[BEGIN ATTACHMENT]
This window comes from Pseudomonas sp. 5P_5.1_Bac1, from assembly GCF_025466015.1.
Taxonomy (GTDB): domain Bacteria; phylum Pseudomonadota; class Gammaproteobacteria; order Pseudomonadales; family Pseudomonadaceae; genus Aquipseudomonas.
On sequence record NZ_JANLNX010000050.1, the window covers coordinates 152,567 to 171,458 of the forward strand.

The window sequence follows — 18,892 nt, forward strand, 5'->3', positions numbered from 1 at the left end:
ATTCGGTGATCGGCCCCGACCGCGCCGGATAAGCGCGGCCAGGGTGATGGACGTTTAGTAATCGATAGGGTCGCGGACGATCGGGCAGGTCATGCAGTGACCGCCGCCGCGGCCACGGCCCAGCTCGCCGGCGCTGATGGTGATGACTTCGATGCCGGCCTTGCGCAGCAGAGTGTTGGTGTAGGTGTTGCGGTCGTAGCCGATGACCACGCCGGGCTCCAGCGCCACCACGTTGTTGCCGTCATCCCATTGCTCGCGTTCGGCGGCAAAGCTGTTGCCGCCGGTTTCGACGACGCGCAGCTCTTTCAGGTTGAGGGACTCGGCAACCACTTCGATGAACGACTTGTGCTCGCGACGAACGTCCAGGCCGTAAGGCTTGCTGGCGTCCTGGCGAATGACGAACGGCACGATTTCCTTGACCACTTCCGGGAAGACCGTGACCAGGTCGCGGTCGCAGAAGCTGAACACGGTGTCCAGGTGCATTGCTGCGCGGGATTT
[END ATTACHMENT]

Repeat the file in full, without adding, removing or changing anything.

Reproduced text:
This window comes from Pseudomonas sp. 5P_5.1_Bac1, from assembly GCF_025466015.1.
Taxonomy (GTDB): domain Bacteria; phylum Pseudomonadota; class Gammaproteobacteria; order Pseudomonadales; family Pseudomonadaceae; genus Aquipseudomonas.
On sequence record NZ_JANLNX010000050.1, the window covers coordinates 152,567 to 171,458 of the forward strand.

The window sequence follows — 18,892 nt, forward strand, 5'->3', positions numbered from 1 at the left end:
ATTCGGTGATCGGCCCCGACCGCGCCGGATAAGCGCGGCCAGGGTGATGGACGTTTAGTAATCGATAGGGTCGCGGACGATCGGGCAGGTCATGCAGTGACCGCCGCCGCGGCCACGGCCCAGCTCGCCGGCGCTGATGGTGATGACTTCGATGCCGGCCTTGCGCAGCAGAGTGTTGGTGTAGGTGTTGCGGTCGTAGCCGATGACCACGCCGGGCTCCAGCGCCACCACGTTGTTGCCGTCATCCCATTGCTCGCGTTCGGCGGCAAAGCTGTTGCCGCCGGTTTCGACGACGCGCAGCTCTTTCAGGTTGAGGGACTCGGCAACCACTTCGATGAACGACTTGTGCTCGCGACGAACGTCCAGGCCGTAAGGCTTGCTGGCGTCCTGGCGAATGACGAACGGCACGATTTCCTTGACCACTTCCGGGAAGACCGTGACCAGGTCGCGGTCGCAGAAGCTGAACACGGTGTCCAGGTGCATTGCTGCGCGGGATTT